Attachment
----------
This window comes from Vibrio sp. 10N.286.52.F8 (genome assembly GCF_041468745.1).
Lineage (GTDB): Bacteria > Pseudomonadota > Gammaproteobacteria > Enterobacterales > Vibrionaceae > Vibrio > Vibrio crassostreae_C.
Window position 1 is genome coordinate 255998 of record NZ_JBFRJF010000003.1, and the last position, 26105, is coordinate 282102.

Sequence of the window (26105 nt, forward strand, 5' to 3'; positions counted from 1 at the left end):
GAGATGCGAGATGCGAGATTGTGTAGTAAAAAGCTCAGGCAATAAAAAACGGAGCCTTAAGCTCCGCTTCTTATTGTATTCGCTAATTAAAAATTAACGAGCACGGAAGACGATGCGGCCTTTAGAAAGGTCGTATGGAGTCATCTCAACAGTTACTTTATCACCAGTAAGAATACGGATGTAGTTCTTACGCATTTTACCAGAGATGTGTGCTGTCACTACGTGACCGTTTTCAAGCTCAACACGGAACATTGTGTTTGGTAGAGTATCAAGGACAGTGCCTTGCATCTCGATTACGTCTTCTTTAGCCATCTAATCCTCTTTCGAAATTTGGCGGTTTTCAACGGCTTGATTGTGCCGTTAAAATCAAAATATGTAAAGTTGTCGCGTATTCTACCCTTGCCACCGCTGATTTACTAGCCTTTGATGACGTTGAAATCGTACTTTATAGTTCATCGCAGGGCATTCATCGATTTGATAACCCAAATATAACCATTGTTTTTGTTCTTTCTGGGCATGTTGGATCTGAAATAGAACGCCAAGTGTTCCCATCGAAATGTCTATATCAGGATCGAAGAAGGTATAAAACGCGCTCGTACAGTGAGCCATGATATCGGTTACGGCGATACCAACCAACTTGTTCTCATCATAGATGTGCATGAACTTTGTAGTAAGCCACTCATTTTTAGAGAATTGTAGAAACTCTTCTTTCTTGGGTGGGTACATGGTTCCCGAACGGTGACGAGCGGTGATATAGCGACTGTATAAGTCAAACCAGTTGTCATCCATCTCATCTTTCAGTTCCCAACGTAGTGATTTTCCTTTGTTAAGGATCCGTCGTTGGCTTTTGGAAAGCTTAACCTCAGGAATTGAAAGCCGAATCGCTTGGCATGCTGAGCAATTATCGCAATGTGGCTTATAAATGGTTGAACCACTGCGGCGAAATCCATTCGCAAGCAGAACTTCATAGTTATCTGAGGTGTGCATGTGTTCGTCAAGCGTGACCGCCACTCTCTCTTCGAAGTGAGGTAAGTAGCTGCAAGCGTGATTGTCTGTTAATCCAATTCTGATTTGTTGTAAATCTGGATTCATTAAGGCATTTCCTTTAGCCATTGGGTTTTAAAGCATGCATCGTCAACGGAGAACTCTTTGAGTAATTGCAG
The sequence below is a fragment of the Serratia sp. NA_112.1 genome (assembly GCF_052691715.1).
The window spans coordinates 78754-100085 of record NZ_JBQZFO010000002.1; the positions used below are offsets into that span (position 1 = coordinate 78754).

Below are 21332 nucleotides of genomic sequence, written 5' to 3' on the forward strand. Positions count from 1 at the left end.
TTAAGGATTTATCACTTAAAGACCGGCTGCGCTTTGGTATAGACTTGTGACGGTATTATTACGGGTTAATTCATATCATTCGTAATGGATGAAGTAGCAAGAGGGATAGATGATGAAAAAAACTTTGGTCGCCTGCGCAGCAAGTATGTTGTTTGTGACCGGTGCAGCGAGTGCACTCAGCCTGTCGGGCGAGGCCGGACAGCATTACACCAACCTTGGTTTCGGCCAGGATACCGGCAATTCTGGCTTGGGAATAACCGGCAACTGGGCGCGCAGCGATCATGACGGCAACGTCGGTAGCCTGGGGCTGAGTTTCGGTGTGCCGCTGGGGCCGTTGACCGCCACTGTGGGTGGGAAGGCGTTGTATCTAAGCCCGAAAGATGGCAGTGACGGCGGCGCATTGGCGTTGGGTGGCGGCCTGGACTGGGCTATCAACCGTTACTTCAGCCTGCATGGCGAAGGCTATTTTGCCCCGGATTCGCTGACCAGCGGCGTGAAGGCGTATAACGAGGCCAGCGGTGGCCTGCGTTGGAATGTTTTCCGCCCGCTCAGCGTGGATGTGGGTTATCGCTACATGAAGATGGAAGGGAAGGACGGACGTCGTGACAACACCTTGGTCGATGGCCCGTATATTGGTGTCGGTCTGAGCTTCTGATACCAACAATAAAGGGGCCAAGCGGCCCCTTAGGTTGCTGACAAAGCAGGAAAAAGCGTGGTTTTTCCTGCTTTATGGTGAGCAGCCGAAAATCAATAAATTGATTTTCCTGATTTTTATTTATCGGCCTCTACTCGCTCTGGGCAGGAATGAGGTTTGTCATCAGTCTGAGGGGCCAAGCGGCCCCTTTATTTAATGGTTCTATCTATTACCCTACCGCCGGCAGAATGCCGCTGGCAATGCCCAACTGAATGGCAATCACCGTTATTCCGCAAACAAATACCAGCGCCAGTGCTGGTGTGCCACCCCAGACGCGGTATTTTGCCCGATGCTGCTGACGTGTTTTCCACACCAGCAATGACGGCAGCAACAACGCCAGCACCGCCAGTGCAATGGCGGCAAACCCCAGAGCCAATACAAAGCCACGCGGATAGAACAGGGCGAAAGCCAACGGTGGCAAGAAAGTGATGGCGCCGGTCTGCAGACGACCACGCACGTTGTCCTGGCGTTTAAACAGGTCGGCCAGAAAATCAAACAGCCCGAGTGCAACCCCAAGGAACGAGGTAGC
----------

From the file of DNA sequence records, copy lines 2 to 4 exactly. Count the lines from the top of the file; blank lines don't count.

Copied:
Lineage (GTDB): Bacteria > Pseudomonadota > Gammaproteobacteria > Enterobacterales > Vibrionaceae > Vibrio > Vibrio crassostreae_C.
Window position 1 is genome coordinate 255998 of record NZ_JBFRJF010000003.1, and the last position, 26105, is coordinate 282102.

Sequence of the window (26105 nt, forward strand, 5' to 3'; positions counted from 1 at the left end):